Religious Symbols

Is it OK to wear a religious symbol (e.g., a cross necklace or Thor’s hammer) in a secular, western society? I guess most people, including myself) would answer yes to that question.

The reason I ask is that I’m curious to know why the same people are having vague feelings regarding Muslims wearing veils? One answer would be because a veil is not a religious symbol per se, but rather a cultural one. Then again, we allow a lot of weird stuff in public based on cultural identity, i.e., Mohawk haircuts, army clothes, and saggy pants.

A follow-up question to the one above would be: Do you consider our inclusive, secular (and to a considerable extent culturally Christian) countries to be better than the theocratic ones? My answer comes without a doubt: Yes! Some cultures are better than others. Our societies allow us to debate these cultural and religious questions without threats of oppression. Let’s keep it that way. I guess my question delves deep into the core of our freedom. Do I want to know how much we can tolerate until we threaten the foundations for our democracy? Is it OK to condone homophobia, racism, jihadism or other fundamentalists who want less open, less inclusive and less free nations? Some may claim that if you don’t threaten other people’s lives and liberties, you’re allowed to believe and do whatever you’d like. That is a reasonable assumption, even though it leaves a lot of ethical dilemmas unanswered, for how can you tolerate intolerance?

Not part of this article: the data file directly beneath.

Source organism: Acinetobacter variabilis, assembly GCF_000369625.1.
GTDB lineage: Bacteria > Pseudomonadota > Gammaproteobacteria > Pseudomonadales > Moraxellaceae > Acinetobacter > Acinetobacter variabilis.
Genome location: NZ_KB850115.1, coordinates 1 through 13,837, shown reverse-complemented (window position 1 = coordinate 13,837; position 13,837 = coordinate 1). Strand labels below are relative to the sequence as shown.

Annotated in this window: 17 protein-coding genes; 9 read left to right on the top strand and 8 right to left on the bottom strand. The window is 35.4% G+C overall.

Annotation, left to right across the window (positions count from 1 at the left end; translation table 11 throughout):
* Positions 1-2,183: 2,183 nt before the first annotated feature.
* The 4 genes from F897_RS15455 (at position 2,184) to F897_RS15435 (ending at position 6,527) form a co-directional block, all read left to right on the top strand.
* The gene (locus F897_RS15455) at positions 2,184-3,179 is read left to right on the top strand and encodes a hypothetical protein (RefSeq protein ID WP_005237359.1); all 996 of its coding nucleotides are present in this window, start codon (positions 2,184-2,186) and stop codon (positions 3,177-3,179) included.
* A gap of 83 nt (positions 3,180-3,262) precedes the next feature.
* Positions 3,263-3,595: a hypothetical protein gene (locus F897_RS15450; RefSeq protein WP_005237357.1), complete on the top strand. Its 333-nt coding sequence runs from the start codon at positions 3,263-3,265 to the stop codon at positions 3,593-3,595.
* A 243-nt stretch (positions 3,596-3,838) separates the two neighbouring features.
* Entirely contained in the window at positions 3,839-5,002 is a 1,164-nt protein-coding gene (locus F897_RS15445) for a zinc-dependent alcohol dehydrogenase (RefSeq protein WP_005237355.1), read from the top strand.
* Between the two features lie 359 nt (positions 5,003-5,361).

I think we can live peacefully together in secular nations. However, secularism is to a considerable extent a result of Christianity, and some even argue that Christianity was – and still is – a prerequisite for the separation of the two entities religion and state.

The Age of Enlightenment has not yet occurred in Islam, Hinduism or Buddhism, but I think they too will follow the same path. (Judaism has a long history of internal criticism when it comes to matters of faith. Being a Jew is, in fact, more about cultural identity than religious belief, even though Judaism also has a small minority of ultra-orthodox followers.)

Making Islam more secular will take time, but it’s already happening to some degree to Muslims living in Western nations. They too evolve and adjust their faith.

To give you an example: Muslim Feminist movements have started to pop up in several countries, fighting for gender equality and women’s rights. They’re far behind us, but my point (if there even is one) is that it’s impossible to live in a different majority culture without being influenced by it.

Some try hard to avoid being integrated, but sooner or later things will change for all living in the diaspora. If not now, then their children or grandchildren will live different lives (culturally and religiously) compared to their parents and grandparents.

Whether we like it or not, we live in global communities with multiculturalism and diverse religious practices. We must be decisive about how we approach our cultural differences when it comes to legislation etc. We legislate by the rule of the majority, but does that also include the right to criminalize certain minority customs? We raise taxes on tobacco and alcohol, and no one finds that discriminatory. Would banning certain religious traditions be any different?

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